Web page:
But it is Russia's one and only LNG train in the Far East. Japan is the world's biggest LNG importer. Its position as market leader strengthened when it put nuclear plants on hold after the nuclear debacle in March 2011 and compensated this with power generated by gas fired plants. In 2012, the island nation scored a historic import record of 88 million tons of LNG, paying $17/MMBTU on average, considerably more than its regional competitors China and S-Korea, far above European level and five times the Henry Hub spot market price for gas in the US.

Negotiations between Japan's powerful ministry of economic affairs METI and Gazprom about future LNG deliveries from Vladivostok are a no-brainer. Japan needs a lot of gas and is paying attractive prices. In 2010, the initial plan spoke of a 5 million mt/year Vladivostok LNG project that was to start up around 2017. But the stakes grew. In January 2011, Gazprom and a Japanese consortium led by trading house Itochu and oil company JAPEX signed an agreement to study the feasibility of a 10 million mt/year LNG project, as well as CNG and gas chemicals projects at Vladivostok. In September 2012 Japan's then Prime Minister Yoshihiko Noda and Russian President Vladimir Putin confirmed the plan and signed an agreement at the Asia-Pacific Economic Cooperation Summit in Vladivostok in order to make a decision later that year. Most of the LNG produced at the future plant was expected to be exported to Japan, according to Japan's trade ministry. In November 2012, news agency Reuters cited Victor Timoshilov, the head of Gazprom's Oriental Projects Coordination Directorate, saying Gazprom would take the Final Investment Decision (FID) in the beginning of 2013.

But nothing had been heard of the promise since, until February 22nd notice that Gazprom "would like to execute an official agreement" with Japanese partners to build the LNG plant.

However, Gazprom may be in for a surprise. Sources in Tokyo have told European Energy Review that Japanese utilities have declared the plan to be economically dead. Some sources declined to talk on record because officially, METI is still pursuing an LNG deal with Russia and these sources cannot afford to hamper the ministry. But they claim that when push comes to shove, the power industry will not follow METI into this deal. "I would be very surprised if Gazprom would make a Final Investment Decision", one of the most senior Japanese experts on Russian gas issues said. That does not mean Gazprom won't take the decision after all. It still might decide to build an LNG train in Vladivostok for political reasons. President Putin has committed himself to a large extent to a Vladivostok hub. But the project would start on weak business grounds. It is highly unlikely that Japanese buyers will show up in Vladivostok. "Originally Gazprom thought to sell oil-indexed LNG to Japan" says one of our sources. "But that is now impossible. Japan is not going to buy. But we are not sure that Gazprom understands." The biggest power companies like financially drained TEPCO and LNG addict Chubu Electric, consider the price too high. The following are their calculations.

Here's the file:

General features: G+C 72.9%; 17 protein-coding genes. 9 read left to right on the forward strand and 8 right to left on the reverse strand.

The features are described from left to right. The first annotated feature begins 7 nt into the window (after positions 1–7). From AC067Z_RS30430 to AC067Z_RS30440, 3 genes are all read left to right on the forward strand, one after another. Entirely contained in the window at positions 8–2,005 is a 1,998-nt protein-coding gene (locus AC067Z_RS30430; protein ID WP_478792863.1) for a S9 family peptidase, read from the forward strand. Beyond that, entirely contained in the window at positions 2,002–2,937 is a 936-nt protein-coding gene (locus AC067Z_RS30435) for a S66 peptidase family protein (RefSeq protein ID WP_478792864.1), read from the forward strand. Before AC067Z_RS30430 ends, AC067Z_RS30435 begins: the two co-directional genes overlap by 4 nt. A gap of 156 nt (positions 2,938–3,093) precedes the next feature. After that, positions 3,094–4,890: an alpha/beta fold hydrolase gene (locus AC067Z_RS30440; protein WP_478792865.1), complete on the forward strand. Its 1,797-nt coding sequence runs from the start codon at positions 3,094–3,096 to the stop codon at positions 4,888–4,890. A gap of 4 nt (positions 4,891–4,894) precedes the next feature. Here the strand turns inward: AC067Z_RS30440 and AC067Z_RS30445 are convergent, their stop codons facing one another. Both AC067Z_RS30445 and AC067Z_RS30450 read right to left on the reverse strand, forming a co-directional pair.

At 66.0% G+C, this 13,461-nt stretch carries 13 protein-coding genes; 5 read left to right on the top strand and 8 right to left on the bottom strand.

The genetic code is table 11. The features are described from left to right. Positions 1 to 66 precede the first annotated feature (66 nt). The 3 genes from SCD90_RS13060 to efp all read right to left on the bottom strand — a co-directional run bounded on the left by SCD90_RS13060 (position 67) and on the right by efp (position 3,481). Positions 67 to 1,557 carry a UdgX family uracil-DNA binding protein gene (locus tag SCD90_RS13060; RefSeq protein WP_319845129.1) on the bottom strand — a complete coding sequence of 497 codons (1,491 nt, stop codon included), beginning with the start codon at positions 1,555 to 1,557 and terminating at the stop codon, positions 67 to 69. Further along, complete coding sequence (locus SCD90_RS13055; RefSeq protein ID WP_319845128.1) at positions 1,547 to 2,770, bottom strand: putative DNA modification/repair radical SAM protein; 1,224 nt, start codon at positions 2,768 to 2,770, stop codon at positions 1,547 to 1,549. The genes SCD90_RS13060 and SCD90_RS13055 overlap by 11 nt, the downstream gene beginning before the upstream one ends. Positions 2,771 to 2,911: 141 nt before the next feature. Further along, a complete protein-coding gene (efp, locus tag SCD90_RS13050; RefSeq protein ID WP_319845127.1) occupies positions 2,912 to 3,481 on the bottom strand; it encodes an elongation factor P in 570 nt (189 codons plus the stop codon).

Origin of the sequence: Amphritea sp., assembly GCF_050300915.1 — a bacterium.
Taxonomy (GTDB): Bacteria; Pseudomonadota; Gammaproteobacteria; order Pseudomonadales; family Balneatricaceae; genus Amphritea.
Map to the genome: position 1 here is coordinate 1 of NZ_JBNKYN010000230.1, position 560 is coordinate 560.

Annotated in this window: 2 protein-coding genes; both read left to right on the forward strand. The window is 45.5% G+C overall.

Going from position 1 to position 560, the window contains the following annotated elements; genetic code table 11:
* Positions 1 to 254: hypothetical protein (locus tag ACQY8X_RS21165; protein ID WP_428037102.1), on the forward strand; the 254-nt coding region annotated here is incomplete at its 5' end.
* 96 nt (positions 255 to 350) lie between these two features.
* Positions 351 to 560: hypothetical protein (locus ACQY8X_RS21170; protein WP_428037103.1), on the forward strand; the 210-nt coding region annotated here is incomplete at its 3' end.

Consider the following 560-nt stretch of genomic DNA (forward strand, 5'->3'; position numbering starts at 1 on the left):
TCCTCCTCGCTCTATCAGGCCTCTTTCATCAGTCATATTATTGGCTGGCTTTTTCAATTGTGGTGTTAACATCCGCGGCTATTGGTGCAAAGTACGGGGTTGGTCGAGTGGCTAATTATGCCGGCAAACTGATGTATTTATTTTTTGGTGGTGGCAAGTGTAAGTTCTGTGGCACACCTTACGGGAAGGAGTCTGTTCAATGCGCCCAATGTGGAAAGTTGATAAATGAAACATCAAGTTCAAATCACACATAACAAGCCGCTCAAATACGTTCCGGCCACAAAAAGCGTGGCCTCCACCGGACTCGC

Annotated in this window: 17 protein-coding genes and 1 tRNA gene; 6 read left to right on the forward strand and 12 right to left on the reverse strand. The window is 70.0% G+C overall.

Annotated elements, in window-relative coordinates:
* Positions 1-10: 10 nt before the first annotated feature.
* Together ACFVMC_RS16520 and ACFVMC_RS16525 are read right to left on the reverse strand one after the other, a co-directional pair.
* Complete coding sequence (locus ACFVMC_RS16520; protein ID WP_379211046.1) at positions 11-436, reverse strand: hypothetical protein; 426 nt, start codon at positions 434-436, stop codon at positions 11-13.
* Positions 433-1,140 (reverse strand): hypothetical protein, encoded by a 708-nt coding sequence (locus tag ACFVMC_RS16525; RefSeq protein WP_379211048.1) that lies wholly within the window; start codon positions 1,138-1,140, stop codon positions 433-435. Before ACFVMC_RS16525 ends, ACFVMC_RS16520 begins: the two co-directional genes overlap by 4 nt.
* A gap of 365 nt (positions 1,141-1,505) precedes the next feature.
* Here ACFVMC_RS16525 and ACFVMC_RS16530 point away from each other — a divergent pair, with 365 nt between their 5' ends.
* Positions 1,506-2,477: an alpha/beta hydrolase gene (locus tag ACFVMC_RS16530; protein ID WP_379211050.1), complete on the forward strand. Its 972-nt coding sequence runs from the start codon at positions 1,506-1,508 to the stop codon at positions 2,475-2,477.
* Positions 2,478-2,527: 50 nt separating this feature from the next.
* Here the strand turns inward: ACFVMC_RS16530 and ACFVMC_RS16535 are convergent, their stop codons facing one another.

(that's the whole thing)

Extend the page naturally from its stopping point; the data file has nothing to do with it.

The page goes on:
Developing Chayanda and bringing gas to Vladivostok through a 3200 kilometre pipe line will cost $11/MMBTU. Transforming the gas into LNG will cost $4/MMBTU. Transport will add another buck. So Vladivostok LNG would arrive in Tokyo Bay or Osaka Bay at $16 or $17 per MMBTU. That is around the price the utilities on average were paying in 2012. But these prices are not sustainable anymore.

As a result of skyrocketing costs of emergency imports of LNG, Japan is mirrored by a trade deficit
They were acceptable before March 2011 when government allowed utilities to pass on rising operational costs to consumers. Not exactly an encouragement, to say the least, to keep labour costs in check and seek for the lowest import prices of LNG. However, after the Fukushima disaster, when a tsunami revealed shocking mismanagement of Japan's nuclear power plants, government blocked utilities to pass the bill of expensive fossil imports to the customers, forcing them to review their business model. Methods to tackle this issue include reducing costs by skipping middlemen in the form of Shell and Japanese trading houses, seeking cheaper LNG deals and participating directly in green and existing gas fields.

One Japanese source that was willing to talk on record is Nobuo Tanaka, the former excutive director of the International Energy Agency (IEA) who was succeeded by former Dutch minister Maria van der Hoeven in September 2011. Tanaka is now a relatively independent opinion maker and advisor of the influential Institute of Energy Economics Japan. "METI has long been supporting LNG from Vladivostok, playing the cards of the utilities" Tanaka said in an exclusive interview in his discrete office on the banks of the Sumida river in Tokyo. "Utilities could buy at whatever price, putting everything under costs and charge back to the consumers. That is no longer the case. Japanese utilities are no longer benevolent and friendly to suppliers. They cannot merely accept what trading houses offer. Japanese government is really pushing very hard on the issue of gas prices."